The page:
In fact, it is the ascension of Christ which makes our equipping ministry possible, because the exalted Christ has, from his position as exalted Lord, given the supernatural gifts to his church:
“Therefore it says, “When He ascended on high, He led captive a host of captives, And He gave gifts to men.”(Now this expression, “He ascended,” what does it mean except that He also had descended into the lower parts of the earth? He who descended is Himself also He who ascended far above all the heavens, so that He might fill all things.) And He gave some as apostles, and some as prophets, and some as evangelists, and some as pastors and teachers,
for the equipping of the saints for the work of service, to the building up of the body of Christ; until we all attain to the unity of the faith, and of the knowledge of the Son of God, to a mature man, to the measure of the stature which belongs to the fullness of Christ” (Ephesians 4:8-13 NASB).
The ascension is either described or implied in many other places in the Pauline epistles,5 Hebrews,6 the wrings of Peter,7 and John.8 In none of these places is there ever a hint that Jesus went to Paradise, heaven, or into his Father’s presence at any time other than forty days after his resurrection. So, we are right to question the assumption that so many make of our Lord going to heaven immediately after his death.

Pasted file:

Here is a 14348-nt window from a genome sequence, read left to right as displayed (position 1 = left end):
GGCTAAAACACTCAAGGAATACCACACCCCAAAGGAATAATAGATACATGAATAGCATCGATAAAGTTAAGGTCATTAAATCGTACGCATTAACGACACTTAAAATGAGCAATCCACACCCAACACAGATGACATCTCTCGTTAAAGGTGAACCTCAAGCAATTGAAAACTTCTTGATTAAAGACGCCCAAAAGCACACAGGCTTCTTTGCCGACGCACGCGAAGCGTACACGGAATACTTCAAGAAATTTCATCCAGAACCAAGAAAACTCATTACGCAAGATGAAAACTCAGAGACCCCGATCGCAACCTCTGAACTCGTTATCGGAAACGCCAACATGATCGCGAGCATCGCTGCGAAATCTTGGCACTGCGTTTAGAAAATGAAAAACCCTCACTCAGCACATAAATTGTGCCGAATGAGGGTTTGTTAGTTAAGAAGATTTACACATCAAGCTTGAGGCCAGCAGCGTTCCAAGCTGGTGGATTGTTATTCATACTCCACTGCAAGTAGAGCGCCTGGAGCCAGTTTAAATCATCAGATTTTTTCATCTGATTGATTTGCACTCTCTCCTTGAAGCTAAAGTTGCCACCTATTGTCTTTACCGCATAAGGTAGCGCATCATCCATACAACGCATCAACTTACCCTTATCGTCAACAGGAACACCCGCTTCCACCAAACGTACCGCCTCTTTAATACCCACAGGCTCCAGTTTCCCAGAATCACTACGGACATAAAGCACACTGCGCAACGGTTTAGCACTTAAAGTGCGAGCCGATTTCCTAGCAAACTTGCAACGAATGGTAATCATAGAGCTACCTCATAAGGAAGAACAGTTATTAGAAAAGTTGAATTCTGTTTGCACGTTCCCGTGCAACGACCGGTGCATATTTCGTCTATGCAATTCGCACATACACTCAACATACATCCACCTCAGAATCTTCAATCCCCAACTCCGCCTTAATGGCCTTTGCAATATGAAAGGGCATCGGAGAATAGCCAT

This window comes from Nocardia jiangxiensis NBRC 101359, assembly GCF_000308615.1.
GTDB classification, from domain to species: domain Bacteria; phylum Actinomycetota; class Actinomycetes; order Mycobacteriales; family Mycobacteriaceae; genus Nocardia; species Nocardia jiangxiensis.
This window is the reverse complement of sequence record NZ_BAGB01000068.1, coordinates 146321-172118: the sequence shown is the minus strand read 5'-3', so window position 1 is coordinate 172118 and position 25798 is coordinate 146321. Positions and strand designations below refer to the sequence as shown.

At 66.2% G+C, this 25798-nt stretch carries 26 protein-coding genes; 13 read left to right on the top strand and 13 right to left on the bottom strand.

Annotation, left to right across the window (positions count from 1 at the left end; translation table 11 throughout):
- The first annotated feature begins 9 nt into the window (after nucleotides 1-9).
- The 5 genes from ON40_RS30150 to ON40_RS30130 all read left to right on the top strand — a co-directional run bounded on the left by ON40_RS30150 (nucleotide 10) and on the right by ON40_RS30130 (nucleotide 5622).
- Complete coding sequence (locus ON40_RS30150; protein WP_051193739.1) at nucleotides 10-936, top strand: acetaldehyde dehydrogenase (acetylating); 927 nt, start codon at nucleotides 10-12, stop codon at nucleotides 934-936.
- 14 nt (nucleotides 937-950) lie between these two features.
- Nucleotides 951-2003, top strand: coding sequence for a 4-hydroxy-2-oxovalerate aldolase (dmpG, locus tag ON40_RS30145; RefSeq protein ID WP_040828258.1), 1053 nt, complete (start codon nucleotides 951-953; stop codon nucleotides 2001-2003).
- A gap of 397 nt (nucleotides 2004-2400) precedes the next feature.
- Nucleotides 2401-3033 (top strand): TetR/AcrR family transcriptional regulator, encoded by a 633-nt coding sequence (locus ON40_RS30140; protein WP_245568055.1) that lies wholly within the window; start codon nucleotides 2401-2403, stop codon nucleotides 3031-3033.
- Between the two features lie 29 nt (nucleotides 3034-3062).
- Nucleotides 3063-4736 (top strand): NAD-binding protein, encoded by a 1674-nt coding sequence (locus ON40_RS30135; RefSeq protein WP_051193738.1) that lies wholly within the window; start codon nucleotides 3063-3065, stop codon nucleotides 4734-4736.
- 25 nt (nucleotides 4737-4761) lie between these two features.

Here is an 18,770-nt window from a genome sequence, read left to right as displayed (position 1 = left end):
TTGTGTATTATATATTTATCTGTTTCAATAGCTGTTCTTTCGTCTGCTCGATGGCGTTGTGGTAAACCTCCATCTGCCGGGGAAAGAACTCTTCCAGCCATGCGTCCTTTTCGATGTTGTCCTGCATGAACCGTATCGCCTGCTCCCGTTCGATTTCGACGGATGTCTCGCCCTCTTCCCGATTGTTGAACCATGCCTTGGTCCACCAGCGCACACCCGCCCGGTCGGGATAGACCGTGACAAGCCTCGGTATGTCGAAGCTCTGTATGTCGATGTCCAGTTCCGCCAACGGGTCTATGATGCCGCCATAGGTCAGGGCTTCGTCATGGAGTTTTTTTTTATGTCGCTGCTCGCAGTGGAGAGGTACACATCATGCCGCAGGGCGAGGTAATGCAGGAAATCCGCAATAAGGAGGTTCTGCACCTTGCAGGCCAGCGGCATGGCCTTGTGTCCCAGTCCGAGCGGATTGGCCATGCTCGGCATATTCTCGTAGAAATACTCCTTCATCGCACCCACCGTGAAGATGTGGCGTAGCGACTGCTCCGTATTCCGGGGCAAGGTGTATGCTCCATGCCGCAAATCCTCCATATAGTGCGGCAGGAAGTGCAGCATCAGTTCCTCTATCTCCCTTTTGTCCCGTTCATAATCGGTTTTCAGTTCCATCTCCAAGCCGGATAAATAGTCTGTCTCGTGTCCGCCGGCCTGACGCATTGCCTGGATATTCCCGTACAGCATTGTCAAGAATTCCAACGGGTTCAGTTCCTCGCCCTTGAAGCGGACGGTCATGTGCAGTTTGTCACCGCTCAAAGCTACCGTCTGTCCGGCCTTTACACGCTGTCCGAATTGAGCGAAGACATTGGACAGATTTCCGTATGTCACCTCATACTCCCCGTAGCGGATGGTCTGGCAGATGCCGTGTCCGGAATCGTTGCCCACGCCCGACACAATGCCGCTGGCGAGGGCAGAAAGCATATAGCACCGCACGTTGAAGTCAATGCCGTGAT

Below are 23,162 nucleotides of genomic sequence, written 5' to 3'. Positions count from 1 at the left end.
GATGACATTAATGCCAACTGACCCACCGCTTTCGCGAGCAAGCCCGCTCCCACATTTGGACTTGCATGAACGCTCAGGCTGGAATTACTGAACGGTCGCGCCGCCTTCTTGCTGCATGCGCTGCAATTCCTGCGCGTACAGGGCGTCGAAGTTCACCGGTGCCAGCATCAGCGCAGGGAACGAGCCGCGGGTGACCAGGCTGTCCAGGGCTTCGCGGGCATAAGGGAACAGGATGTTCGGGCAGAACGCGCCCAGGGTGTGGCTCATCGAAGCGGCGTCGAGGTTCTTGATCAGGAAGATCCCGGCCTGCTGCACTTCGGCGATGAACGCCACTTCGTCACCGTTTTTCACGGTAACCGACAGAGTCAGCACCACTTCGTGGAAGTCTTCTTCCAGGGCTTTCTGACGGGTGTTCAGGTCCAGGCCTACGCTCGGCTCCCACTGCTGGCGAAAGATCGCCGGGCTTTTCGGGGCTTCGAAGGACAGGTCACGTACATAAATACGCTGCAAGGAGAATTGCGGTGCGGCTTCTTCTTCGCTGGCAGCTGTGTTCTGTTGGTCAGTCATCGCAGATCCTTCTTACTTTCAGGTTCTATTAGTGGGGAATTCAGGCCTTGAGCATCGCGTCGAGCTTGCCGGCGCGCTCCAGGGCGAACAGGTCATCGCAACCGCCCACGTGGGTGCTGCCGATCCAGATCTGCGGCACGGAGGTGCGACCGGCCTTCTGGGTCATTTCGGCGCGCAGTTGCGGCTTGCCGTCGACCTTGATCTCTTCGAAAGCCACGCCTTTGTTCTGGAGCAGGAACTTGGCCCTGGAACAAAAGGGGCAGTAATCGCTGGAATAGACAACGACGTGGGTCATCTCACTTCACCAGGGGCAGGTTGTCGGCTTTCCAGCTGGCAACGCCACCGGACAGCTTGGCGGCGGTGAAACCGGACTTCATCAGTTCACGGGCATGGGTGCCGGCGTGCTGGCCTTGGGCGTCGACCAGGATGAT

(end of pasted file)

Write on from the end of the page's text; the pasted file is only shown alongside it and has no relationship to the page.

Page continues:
Why do so many refuse to admit this fact? It comes down to a predetermined bias in favour of Plato’s doctrine of the immortal soul. If souls are immortal, they have to go somewhere at death. But, if the Bible is correct and Plato is not, then Jesus suffered actual death –body and soul — for our sake on the cross, and his trip back to heaven was delayed until over forty days later. The gospel tells us that Christ’s death was real, his resurrection was necessary, and his return is our only hope to experience eternal life.
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- Act 2:27,31; Revelation 1:18; 20:13-14.
- J.G. Simpson in Hastings’ Dictionary of the Bible (1909) (Quoted in Herbert Lockyer, All The Miracles of the Bible (Grand Rapids: Zondervan, 1961), 255.
- D.S. Dockery, Holman Concise Bible Commentary (Nashville: B&H Publishing Group, 2011), 495.
- Ephesians 1:20-21 NASB.
- Philippians 1:10; 2:6-11; 3:20; 4:16; 1 Timothy 3:16.
- Hebrews 1:3-13; 2:9; 4:14; 7:24-25; 8:1; 9:12, 24; 10:12-13; 12:2.
- 1 Peter 3:22.
- John 6:62; Revelation 1:7,13; 5:5-13; 6:9-17; 14:1-5.